Running a business in California means you likely have relationships with many people, including customers, suppliers and vendors. Although you may try your hardest to keep your business running smoothly, every business faces a dispute at some point.
However, you can reduce your chance of a business dispute. You are probably familiar with the value of your contracts and know how important it is that everything be in writing and that details matter.
Keep good written records
This attitude should apply to all transactions. Document everything that happens.
If you have a phone call with someone and agree on something, send a follow up email outlining the content of your conversation to make sure everyone is on the same page.
Address potential conflicts early in the life of your business, or as soon as they arise. Your business might start out small, and you may never anticipate having certain types of disputes.
Expect the unexpected
As your business grows, you could face new challenges and find yourself making decisions you did not anticipate. Plan for how different types of situations will be handled, even if they ultimately never happen.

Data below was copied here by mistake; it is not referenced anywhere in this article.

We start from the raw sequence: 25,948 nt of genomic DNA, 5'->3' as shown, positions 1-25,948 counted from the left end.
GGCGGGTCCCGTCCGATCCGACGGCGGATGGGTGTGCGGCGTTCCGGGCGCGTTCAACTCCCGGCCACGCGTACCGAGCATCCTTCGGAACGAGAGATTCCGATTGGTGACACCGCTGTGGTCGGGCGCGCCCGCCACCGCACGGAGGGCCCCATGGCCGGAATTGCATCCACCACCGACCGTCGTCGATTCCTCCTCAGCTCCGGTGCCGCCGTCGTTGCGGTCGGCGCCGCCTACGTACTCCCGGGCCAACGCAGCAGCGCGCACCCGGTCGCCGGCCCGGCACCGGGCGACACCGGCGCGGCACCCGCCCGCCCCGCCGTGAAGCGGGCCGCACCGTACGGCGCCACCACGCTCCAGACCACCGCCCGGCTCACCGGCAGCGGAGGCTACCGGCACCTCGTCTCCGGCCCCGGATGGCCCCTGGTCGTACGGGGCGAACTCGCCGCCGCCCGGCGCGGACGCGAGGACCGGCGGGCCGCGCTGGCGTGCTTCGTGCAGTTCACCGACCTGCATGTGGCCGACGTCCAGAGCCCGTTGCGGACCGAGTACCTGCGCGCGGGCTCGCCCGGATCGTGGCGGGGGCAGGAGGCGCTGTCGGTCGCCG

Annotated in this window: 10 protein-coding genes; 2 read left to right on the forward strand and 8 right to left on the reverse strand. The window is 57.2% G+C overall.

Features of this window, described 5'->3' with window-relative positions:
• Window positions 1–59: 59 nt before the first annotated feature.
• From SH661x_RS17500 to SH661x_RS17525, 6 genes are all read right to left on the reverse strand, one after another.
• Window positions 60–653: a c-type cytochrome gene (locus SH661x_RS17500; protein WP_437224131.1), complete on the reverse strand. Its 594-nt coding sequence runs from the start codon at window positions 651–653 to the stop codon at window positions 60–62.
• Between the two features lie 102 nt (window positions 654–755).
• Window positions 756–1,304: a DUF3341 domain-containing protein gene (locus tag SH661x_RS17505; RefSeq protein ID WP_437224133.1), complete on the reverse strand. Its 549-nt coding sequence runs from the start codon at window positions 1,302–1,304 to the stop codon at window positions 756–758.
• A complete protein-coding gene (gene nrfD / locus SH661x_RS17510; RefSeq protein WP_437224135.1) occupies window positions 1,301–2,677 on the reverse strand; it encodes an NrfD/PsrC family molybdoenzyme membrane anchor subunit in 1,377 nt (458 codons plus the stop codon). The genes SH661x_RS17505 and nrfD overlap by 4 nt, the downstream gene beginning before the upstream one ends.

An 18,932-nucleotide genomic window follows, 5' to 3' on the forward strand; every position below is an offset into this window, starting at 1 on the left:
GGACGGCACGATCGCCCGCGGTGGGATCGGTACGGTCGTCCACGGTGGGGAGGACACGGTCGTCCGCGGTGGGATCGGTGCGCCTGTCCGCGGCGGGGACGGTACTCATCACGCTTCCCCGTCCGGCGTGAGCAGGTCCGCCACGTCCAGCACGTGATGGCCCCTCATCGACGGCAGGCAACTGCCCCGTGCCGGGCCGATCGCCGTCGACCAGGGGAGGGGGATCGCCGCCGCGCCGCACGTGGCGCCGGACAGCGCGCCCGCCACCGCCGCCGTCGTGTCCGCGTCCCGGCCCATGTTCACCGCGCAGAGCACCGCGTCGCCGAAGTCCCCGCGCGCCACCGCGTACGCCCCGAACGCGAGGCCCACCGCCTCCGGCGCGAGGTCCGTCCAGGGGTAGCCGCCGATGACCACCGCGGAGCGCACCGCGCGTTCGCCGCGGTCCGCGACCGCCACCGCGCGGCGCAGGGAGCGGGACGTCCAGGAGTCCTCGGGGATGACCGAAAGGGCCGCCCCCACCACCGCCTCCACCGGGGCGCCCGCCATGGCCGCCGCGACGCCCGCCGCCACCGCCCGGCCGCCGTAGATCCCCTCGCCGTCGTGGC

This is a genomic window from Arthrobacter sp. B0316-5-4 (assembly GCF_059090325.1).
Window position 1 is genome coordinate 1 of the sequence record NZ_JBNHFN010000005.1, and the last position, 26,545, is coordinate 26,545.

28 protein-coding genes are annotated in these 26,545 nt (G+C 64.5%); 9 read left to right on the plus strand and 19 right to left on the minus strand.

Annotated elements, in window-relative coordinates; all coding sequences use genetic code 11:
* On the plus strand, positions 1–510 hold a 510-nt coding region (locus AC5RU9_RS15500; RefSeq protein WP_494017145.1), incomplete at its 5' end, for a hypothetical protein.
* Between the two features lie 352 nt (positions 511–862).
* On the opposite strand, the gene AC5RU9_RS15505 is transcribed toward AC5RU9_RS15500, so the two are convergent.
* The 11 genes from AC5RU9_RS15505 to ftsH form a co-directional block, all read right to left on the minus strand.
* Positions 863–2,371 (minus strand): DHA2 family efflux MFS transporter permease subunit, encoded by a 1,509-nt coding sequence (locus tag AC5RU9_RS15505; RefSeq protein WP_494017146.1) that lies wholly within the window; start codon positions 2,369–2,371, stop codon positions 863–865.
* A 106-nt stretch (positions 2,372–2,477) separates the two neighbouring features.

The value of good communication cannot be underestimated. So many business disputes could have been prevented if people had simply communicated better. If there’s a a question in your mind, its better to seek clarification.
Don’t hesitate to speak up if you feel you are not getting what you asked for, and if you are the one who cannot fulfill an obligation, be up front about it. Avoiding difficult conversations only leads to disputes that could have been prevented.
Remember your fiduciary duties as a business owner. These are duties of care and loyalty, meaning you have a duty to make decisions in the best interests of your business and shareholders.
Sometimes despite your best efforts, a business dispute is unavoidable, but there are ways to resolve them. It is best to learn about these options before resorting to litigation.